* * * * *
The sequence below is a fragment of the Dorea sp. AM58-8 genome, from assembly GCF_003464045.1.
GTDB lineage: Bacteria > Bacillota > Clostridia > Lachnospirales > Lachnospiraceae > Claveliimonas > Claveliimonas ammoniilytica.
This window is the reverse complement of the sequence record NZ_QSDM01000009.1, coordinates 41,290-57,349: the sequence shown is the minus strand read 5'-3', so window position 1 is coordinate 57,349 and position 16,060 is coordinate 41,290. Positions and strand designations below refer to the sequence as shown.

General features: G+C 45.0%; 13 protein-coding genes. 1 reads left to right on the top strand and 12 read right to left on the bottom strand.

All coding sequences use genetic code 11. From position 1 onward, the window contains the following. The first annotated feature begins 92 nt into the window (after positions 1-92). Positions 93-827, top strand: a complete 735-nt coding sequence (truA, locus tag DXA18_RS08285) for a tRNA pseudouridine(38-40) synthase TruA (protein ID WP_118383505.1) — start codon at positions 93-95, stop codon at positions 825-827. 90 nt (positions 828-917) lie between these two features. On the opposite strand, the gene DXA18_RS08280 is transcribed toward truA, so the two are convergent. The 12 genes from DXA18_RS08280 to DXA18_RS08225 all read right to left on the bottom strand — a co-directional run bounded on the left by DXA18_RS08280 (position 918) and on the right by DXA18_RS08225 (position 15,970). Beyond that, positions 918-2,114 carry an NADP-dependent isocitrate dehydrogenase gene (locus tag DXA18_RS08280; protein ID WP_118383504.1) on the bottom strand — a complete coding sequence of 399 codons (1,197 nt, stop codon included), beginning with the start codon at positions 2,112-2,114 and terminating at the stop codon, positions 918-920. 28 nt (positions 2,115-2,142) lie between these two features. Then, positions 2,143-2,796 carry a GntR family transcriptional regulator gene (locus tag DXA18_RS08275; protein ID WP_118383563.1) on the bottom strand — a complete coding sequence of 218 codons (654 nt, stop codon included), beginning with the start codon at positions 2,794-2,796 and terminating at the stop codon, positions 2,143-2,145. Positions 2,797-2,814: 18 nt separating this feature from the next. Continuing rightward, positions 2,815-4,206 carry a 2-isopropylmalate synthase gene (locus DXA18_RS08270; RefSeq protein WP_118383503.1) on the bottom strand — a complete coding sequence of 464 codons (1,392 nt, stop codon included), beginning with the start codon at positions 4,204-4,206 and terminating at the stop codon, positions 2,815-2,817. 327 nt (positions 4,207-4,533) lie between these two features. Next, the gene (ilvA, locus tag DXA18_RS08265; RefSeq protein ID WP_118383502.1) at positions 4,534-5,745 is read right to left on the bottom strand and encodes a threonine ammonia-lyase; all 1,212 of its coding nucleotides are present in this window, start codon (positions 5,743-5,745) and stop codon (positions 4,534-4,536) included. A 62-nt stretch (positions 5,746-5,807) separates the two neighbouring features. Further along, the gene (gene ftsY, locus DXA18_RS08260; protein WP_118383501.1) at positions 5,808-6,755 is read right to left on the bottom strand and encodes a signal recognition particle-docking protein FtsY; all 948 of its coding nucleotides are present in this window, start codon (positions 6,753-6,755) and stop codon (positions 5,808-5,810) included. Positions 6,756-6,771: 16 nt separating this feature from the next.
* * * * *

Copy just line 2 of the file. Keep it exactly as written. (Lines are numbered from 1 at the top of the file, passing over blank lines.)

GTDB lineage: Bacteria > Bacillota > Clostridia > Lachnospirales > Lachnospiraceae > Claveliimonas > Claveliimonas ammoniilytica.